B2B Decision Making Under Stress


Take a look at the New York Time Business Best Seller list and you’ll find that The Man Who Solved the Market: How Jim Simons Launched the Quant Revolution is currently number one.  This book describes the (now seemingly) inevitable rise of the application of mathematical and statistical methods to financial and risk management problems.  While B2B Marketing Research has always used stats and mathematical models to improve decision making, it wasn’t until relatively recently that this concept was introduced to the financial world, to massive success.

The book is a compelling read, part biography, part historical reference, it walks the reader through high level, lightning fast trading algorithms used to command incredible financial returns. A few passages are worth highlighting for market researchers however as they relay an important component of decision making amongst people while under financial duress.  These passages are of particular interest because, when implemented correctly, they can be very powerful to maintain revenue momentum in B2B markets during recessions, or during times of financial difficulty.

“Humans are most predictable in times of high stress—they act instinctively and panic. Our entire premise was that human actors will react the way humans did in the past . . . we learned to take advantage.”

This critical passage highlights the way many people will make errors in their decision-making during times of stress. People will panic, they will make assumptions about their customers, they will act on their “lizard brain” and not analytically.  But this isn’t all, our ability to even listen to feedback from surveys is also dampened.  The Association for Psychological Science points out “neuroimaging data indicate that stress may influence neural responses to feedback: Responses to positive and negative feedback in the brain were greatly reduced under stress as compared to when there was no stress, suggesting that stress may dampen your perception of the subjective value of a decision.” That is, not only are you more likely to make a poor decision during stress, you are also less likely to even listen to your customers during times of high stress.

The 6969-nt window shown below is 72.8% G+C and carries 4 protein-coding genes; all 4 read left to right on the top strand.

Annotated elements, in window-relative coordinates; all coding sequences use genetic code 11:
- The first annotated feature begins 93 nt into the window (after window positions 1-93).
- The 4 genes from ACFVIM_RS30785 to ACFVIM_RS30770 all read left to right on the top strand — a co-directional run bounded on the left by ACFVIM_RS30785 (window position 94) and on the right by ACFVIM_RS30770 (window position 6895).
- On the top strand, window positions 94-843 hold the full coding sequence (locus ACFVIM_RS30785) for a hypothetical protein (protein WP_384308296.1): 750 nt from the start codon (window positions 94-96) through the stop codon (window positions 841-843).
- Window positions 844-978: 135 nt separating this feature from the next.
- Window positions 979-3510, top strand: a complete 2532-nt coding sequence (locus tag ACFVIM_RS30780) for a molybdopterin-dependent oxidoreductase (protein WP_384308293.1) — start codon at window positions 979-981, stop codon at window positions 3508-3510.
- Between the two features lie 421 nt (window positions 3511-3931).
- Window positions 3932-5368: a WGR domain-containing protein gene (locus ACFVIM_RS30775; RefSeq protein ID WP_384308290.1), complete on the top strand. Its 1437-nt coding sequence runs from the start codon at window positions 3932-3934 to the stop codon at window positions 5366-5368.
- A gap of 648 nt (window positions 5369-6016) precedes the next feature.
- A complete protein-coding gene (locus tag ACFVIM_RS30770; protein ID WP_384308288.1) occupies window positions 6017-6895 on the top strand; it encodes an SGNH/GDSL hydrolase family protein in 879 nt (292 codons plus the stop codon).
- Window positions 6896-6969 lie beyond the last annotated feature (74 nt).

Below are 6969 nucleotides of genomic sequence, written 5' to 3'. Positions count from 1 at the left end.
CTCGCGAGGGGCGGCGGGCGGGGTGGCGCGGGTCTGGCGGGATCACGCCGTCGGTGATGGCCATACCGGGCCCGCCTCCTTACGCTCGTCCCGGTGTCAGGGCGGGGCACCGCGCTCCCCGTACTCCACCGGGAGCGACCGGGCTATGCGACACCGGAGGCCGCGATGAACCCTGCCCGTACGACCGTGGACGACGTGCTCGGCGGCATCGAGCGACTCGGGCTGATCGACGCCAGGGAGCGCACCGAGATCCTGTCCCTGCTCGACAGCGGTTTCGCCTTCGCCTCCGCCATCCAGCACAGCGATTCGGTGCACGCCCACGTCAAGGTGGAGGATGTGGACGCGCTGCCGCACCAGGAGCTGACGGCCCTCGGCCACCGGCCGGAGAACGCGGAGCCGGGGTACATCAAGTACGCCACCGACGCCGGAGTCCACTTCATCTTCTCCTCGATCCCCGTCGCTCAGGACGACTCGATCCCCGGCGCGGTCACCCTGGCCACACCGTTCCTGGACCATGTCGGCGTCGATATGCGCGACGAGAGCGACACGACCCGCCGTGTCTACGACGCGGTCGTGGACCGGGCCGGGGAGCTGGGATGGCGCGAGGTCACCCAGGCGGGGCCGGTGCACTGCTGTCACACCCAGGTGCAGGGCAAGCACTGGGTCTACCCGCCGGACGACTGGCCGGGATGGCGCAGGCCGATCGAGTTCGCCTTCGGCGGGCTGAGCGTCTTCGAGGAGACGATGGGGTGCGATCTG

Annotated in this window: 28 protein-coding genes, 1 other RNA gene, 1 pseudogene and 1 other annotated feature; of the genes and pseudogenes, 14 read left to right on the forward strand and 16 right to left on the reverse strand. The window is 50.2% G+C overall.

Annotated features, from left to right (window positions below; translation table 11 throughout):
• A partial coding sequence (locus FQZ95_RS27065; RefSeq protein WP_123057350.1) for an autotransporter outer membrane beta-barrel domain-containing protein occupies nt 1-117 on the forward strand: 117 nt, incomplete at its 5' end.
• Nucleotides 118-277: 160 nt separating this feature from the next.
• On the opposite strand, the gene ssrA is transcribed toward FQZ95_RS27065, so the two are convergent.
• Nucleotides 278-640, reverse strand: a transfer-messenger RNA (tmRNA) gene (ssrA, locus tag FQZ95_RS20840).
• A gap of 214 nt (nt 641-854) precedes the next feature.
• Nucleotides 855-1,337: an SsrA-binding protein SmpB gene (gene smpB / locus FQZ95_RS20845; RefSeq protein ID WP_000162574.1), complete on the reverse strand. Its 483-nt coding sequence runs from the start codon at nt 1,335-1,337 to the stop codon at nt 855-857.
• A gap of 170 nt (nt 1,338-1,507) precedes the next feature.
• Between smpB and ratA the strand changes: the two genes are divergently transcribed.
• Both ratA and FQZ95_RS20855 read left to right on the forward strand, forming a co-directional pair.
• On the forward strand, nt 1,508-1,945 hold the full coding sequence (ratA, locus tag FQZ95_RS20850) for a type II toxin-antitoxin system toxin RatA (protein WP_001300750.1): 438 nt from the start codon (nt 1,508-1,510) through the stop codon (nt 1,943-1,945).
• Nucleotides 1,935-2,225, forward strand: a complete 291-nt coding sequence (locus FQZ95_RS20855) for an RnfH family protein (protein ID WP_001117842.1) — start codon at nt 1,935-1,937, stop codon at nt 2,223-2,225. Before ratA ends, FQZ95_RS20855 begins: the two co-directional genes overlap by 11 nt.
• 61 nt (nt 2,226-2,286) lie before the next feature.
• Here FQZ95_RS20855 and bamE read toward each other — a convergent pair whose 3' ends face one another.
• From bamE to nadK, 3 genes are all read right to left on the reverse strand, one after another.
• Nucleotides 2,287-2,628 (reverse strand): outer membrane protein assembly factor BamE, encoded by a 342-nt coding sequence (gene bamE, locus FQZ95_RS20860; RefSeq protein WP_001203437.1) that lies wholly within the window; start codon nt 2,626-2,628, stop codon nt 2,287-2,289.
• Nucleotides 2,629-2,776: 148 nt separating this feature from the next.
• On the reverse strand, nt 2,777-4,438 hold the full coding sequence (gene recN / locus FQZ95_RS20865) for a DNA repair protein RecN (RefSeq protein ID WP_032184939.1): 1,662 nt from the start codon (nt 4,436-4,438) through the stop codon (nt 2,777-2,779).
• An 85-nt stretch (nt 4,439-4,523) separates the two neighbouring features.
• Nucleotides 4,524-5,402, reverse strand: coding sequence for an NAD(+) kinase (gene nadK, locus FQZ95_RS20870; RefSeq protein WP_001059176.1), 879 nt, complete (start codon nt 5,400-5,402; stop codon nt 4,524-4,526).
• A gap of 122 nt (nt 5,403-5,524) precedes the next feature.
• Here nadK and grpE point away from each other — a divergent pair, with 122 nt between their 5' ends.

Thus NY Times Number One Business Bestseller is a story about how you can create incredible wealth by simply choosing to not listen to your instinct during times of stress. Entire careers, entire businesses, indeed entire fortunes have been built off of people guessing (correctly) that you, as a business person, will stop listening to feedback when sales decline and a recession occurs.  Our mantra is the exact opposite, you must invest in market research and survey based feedback exactly when you think you do not. 

1 Zuckerman, Gregory. The Man Who Solved the Market (p. 153). Penguin Publishing Group. Kindle Edition.